Even as a burgeoning adult, I must admit that silly things sometimes really freak me out. And I’m talking about really silly things. I remember one occasion when I had just eaten and Courtney had come back from class and was really hungry. Being the cute little creature that she is, she started doing something playful. She made fists in front of my belly and pulled them back toward her mouth, one at a time, as if she was eating the food that I had just eaten. It’s cute, I get it, but for me it was really creepy. ‘I’m just trying to get the foods!’ she said. But all I could see was someone I loved eating me without any regard for my well-being, focused only on their own hunger. The notion was terrifying, and I told her so. It was intended to be sweet, and I think it made her a little sad that I didn’t like it, but she’s never done it again because she knows how uncomfortable it made me, and that’s just one of the reasons why I love her. I would like to reiterate that I do in fact recognize that this was silly. I can’t explain just why, but it gave me the heebie jeebies, like big time, even though I knew that it shouldn’t have.
I tell this story to introduce another situation that I was very silly to be nervous about, and that is travel to Kosovo. Yes, just hearing the name calls to mind stories and images of ethnic cleansing, refugees, and fears of another Balkan war that might touch off large-scale violence in the region. Serbia and Albania light up on our mental maps as we try to figure out just where this little, seemingly insignificant area of land fits into geopolitics. I am drafting a post that will talk about some of this in detail, but for now I will briefly say that Kosovo was and is a big deal for Serbia. After much ado about quite a lot, Kosovo finally declared independence in 2008 and was immediately recognized by many European countries and the United States. Serbia maintains that Kosovo is still a part of their sovereign territory, and EU member states like Greece, Romania and Spain, not to mention other entities like Russia and China (hint: they all have significant minorities/independence movements within their own borders!) refuse to recognize its independence. Furthermore, these EU member states have effectively blocked negotiations on Kosovo joining the European Union, and Russia and China have made sure that the United Nations has not been able to recognize the independence of the fledgling republic. That said, there are two sides to every story, and I will discuss that further in my later post.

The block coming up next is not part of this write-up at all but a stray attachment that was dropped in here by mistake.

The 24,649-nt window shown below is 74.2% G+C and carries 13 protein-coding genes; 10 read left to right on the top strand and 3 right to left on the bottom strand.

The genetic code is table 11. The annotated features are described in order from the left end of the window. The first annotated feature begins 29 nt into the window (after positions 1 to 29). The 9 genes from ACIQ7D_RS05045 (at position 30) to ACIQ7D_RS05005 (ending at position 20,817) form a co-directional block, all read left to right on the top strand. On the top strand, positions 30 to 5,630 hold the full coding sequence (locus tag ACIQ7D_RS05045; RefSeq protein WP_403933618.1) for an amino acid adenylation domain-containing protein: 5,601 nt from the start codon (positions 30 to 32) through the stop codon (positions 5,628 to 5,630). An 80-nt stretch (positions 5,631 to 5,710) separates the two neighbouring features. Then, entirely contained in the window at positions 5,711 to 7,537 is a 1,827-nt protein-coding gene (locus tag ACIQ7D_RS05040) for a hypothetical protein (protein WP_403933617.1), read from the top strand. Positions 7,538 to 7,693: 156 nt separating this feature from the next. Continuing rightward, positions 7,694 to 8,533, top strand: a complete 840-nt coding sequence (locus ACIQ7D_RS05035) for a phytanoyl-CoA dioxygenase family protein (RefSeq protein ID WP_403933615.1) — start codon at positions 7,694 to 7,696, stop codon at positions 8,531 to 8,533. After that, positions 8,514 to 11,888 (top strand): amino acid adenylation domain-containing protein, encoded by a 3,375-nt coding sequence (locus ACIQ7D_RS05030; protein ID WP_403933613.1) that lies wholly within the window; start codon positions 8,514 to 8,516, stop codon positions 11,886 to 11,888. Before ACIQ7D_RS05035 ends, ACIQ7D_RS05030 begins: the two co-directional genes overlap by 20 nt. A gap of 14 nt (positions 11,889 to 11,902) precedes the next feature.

Because of this continued limbo in which Kosovo as a republic finds itself, it is not listed separately from Serbia on many maps and is neither officially a European country nor does it even appear on the United Nations list of sovereign states (for reasons stated above). This makes travel to the area seem ill-advised, not to mention its legacy as a ‘war-torn region’. Add to that the occasional border skirmishes with Serbia and conflicts in towns with larger Serbian inhabitants (the number of the inhabitants is larger, not the inhabitants themselves…or perhaps I’ve been reading this ‘David and Goliath’ story entirely too metaphorically), and you have a great recipe for an effective tourist repellant. It works even better than nutty visa restrictions, arcane immigration tactics and airline monopolies to keep curious visitors from discovering your largely unknown country (Suriname, I’m looking at you on that one). That, and there’s no beach. Germans will never go there.